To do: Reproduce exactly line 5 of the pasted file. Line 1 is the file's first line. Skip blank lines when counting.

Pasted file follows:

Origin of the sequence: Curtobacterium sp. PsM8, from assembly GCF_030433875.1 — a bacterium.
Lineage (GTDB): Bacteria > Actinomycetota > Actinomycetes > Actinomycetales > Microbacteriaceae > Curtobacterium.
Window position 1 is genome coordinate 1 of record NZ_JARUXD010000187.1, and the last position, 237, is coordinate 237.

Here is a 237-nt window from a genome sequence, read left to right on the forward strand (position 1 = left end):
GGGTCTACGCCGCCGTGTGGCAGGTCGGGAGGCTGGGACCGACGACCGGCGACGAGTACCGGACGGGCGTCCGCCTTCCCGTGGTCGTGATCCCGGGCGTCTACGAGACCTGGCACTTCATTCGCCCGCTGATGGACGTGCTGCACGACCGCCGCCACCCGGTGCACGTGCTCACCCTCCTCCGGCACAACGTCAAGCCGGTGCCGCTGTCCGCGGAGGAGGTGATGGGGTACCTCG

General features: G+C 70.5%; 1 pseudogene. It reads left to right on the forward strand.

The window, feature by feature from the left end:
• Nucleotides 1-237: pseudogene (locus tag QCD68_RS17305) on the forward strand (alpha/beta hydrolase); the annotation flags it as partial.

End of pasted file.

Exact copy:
GGGTCTACGCCGCCGTGTGGCAGGTCGGGAGGCTGGGACCGACGACCGGCGACGAGTACCGGACGGGCGTCCGCCTTCCCGTGGTCGTGATCCCGGGCGTCTACGAGACCTGGCACTTCATTCGCCCGCTGATGGACGTGCTGCACGACCGCCGCCACCCGGTGCACGTGCTCACCCTCCTCCGGCACAACGTCAAGCCGGTGCCGCTGTCCGCGGAGGAGGTGATGGGGTACCTCG